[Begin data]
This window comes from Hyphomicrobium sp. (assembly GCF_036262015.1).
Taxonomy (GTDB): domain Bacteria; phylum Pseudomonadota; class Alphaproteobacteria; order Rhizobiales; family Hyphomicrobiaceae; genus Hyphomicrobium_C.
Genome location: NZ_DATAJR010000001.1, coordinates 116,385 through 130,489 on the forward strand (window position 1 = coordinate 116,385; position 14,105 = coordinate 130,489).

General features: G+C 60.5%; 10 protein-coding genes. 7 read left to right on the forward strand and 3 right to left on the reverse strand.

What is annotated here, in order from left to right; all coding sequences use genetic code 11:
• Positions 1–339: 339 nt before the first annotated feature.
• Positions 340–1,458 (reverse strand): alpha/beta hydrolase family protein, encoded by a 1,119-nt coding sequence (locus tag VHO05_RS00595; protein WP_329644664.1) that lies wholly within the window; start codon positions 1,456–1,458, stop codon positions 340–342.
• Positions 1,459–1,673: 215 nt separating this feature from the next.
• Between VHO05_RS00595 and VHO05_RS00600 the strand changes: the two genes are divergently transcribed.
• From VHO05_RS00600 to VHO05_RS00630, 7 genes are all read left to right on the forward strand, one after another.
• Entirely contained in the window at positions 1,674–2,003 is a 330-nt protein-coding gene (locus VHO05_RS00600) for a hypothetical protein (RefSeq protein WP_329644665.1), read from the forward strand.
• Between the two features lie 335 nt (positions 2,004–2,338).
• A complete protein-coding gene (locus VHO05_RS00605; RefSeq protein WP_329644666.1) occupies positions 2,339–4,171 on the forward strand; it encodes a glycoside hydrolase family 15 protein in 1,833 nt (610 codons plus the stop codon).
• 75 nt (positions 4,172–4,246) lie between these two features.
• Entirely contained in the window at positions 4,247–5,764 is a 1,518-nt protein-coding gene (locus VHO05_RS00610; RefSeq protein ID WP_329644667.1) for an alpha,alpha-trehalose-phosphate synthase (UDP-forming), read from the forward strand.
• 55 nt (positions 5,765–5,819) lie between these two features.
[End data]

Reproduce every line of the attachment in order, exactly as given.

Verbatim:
This window comes from Hyphomicrobium sp. (assembly GCF_036262015.1).
Taxonomy (GTDB): domain Bacteria; phylum Pseudomonadota; class Alphaproteobacteria; order Rhizobiales; family Hyphomicrobiaceae; genus Hyphomicrobium_C.
Genome location: NZ_DATAJR010000001.1, coordinates 116,385 through 130,489 on the forward strand (window position 1 = coordinate 116,385; position 14,105 = coordinate 130,489).

General features: G+C 60.5%; 10 protein-coding genes. 7 read left to right on the forward strand and 3 right to left on the reverse strand.

What is annotated here, in order from left to right; all coding sequences use genetic code 11:
• Positions 1–339: 339 nt before the first annotated feature.
• Positions 340–1,458 (reverse strand): alpha/beta hydrolase family protein, encoded by a 1,119-nt coding sequence (locus tag VHO05_RS00595; protein WP_329644664.1) that lies wholly within the window; start codon positions 1,456–1,458, stop codon positions 340–342.
• Positions 1,459–1,673: 215 nt separating this feature from the next.
• Between VHO05_RS00595 and VHO05_RS00600 the strand changes: the two genes are divergently transcribed.
• From VHO05_RS00600 to VHO05_RS00630, 7 genes are all read left to right on the forward strand, one after another.
• Entirely contained in the window at positions 1,674–2,003 is a 330-nt protein-coding gene (locus VHO05_RS00600) for a hypothetical protein (RefSeq protein WP_329644665.1), read from the forward strand.
• Between the two features lie 335 nt (positions 2,004–2,338).
• A complete protein-coding gene (locus VHO05_RS00605; RefSeq protein WP_329644666.1) occupies positions 2,339–4,171 on the forward strand; it encodes a glycoside hydrolase family 15 protein in 1,833 nt (610 codons plus the stop codon).
• 75 nt (positions 4,172–4,246) lie between these two features.
• Entirely contained in the window at positions 4,247–5,764 is a 1,518-nt protein-coding gene (locus VHO05_RS00610; RefSeq protein ID WP_329644667.1) for an alpha,alpha-trehalose-phosphate synthase (UDP-forming), read from the forward strand.
• 55 nt (positions 5,765–5,819) lie between these two features.